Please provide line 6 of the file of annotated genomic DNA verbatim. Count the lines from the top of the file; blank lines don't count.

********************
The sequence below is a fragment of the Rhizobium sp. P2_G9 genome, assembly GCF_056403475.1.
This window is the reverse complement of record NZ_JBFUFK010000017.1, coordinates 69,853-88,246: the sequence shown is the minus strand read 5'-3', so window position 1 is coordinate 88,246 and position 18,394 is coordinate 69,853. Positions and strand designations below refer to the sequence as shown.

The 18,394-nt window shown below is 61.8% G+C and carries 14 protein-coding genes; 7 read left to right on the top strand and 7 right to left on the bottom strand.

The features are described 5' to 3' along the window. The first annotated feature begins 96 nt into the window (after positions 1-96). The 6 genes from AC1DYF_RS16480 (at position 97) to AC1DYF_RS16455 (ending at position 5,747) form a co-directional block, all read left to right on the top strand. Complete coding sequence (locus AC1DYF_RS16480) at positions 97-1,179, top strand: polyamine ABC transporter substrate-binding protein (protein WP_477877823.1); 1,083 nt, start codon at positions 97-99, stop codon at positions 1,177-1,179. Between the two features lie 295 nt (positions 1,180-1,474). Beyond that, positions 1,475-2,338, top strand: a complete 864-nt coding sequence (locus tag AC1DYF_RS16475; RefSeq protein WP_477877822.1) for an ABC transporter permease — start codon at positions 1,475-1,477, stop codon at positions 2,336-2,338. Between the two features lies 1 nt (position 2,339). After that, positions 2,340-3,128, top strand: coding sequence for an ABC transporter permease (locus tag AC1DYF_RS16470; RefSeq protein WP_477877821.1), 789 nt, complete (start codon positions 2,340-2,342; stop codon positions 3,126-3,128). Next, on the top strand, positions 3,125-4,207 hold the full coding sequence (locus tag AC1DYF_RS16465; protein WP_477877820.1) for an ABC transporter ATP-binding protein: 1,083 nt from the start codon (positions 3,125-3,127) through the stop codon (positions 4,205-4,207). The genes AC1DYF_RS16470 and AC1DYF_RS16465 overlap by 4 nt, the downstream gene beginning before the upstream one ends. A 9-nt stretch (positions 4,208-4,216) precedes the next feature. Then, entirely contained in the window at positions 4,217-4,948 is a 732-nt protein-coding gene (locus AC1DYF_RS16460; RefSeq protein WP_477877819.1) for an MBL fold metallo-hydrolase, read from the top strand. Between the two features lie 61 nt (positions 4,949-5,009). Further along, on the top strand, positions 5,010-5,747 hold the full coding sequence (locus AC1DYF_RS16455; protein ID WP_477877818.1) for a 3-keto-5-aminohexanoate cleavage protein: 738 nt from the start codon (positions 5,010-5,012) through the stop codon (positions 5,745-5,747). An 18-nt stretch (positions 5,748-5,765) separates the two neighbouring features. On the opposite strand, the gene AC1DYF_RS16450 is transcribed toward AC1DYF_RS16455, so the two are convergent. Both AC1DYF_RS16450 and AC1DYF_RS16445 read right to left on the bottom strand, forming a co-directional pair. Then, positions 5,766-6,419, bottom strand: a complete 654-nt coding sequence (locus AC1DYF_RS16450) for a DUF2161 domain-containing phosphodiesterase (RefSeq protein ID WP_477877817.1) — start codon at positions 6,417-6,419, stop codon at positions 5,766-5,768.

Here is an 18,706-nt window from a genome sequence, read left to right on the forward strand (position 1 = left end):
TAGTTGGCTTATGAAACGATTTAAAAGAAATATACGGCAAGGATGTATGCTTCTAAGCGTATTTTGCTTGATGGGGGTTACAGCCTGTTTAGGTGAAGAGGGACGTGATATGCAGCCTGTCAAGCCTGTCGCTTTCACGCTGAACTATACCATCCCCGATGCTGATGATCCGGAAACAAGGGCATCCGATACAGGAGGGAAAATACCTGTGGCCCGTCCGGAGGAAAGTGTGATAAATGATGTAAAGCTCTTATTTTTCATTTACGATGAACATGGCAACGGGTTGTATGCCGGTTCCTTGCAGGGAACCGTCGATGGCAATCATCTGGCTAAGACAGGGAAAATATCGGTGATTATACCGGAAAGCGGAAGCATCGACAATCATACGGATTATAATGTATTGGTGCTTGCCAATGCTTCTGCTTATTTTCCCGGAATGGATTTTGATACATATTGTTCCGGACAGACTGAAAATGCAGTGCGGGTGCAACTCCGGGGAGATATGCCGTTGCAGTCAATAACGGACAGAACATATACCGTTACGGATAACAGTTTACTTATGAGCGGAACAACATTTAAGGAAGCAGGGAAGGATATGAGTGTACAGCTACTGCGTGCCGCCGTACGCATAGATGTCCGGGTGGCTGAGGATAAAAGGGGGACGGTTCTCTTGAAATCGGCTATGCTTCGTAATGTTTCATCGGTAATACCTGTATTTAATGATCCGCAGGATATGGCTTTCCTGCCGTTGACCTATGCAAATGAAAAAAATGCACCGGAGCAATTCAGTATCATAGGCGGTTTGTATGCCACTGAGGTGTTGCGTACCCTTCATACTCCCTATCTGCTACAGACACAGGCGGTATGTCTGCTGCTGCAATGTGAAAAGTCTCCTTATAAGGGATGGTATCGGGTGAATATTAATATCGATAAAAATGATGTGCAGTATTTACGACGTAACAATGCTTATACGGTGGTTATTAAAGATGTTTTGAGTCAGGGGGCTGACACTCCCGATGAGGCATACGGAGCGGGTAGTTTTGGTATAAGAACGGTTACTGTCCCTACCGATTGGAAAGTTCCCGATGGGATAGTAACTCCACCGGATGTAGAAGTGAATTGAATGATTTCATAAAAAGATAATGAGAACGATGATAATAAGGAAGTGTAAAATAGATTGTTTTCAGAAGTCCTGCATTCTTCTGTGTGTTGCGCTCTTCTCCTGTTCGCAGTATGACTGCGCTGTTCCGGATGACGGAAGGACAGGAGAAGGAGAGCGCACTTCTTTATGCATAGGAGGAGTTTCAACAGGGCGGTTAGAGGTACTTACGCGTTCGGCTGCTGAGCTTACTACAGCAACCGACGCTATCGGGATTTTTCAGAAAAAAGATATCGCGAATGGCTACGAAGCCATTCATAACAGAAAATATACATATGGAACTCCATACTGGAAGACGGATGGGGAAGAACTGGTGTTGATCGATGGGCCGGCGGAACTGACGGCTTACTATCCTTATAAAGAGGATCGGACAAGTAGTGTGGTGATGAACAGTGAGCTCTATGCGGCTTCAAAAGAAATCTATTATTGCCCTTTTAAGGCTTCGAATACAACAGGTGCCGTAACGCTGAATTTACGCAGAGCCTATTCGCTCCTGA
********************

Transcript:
TAGTTGGCTTATGAAACGATTTAAAAGAAATATACGGCAAGGATGTATGCTTCTAAGCGTATTTTGCTTGATGGGGGTTACAGCCTGTTTAGGTGAAGAGGGACGTGATATGCAGCCTGTCAAGCCTGTCGCTTTCACGCTGAACTATACCATCCCCGATGCTGATGATCCGGAAACAAGGGCATCCGATACAGGAGGGAAAATACCTGTGGCCCGTCCGGAGGAAAGTGTGATAAATGATGTAAAGCTCTTATTTTTCATTTACGATGAACATGGCAACGGGTTGTATGCCGGTTCCTTGCAGGGAACCGTCGATGGCAATCATCTGGCTAAGACAGGGAAAATATCGGTGATTATACCGGAAAGCGGAAGCATCGACAATCATACGGATTATAATGTATTGGTGCTTGCCAATGCTTCTGCTTATTTTCCCGGAATGGATTTTGATACATATTGTTCCGGACAGACTGAAAATGCAGTGCGGGTGCAACTCCGGGGAGATATGCCGTTGCAGTCAATAACGGACAGAACATATACCGTTACGGATAACAGTTTACTTATGAGCGGAACAACATTTAAGGAAGCAGGGAAGGATATGAGTGTACAGCTACTGCGTGCCGCCGTACGCATAGATGTCCGGGTGGCTGAGGATAAAAGGGGGACGGTTCTCTTGAAATCGGCTATGCTTCGTAATGTTTCATCGGTAATACCTGTATTTAATGATCCGCAGGATATGGCTTTCCTGCCGTTGACCTATGCAAATGAAAAAAATGCACCGGAGCAATTCAGTATCATAGGCGGTTTGTATGCCACTGAGGTGTTGCGTACCCTTCATACTCCCTATCTGCTACAGACACAGGCGGTATGTCTGCTGCTGCAATGTGAAAAGTCTCCTTATAAGGGATGGTATCGGGTGAATATTAATATCGATAAAAATGATGTGCAGTATTTACGACGTAACAATGCTTATACGGTGGTTATTAAAGATGTTTTGAGTCAGGGGGCTGACACTCCCGATGAGGCATACGGAGCGGGTAGTTTTGGTATAAGAACGGTTACTGTCCCTACCGATTGGAAAGTTCCCGATGGGATAGTAACTCCACCGGATGTAGAAGTGAATTGAATGATTTCATAAAAAGATAATGAGAACGATGATAATAAGGAAGTGTAAAATAGATTGTTTTCAGAAGTCCTGCATTCTTCTGTGTGTTGCGCTCTTCTCCTGTTCGCAGTATGACTGCGCTGTTCCGGATGACGGAAGGACAGGAGAAGGAGAGCGCACTTCTTTATGCATAGGAGGAGTTTCAACAGGGCGGTTAGAGGTACTTACGCGTTCGGCTGCTGAGCTTACTACAGCAACCGACGCTATCGGGATTTTTCAGAAAAAAGATATCGCGAATGGCTACGAAGCCATTCATAACAGAAAATATACATATGGAACTCCATACTGGAAGACGGATGGGGAAGAACTGGTGTTGATCGATGGGCCGGCGGAACTGACGGCTTACTATCCTTATAAAGAGGATCGGACAAGTAGTGTGGTGATGAACAGTGAGCTCTATGCGGCTTCAAAAGAAATCTATTATTGCCCTTTTAAGGCTTCGAATACAACAGGTGCCGTAACGCTGAATTTACGCAGAGCCTATTCGCTCCTGA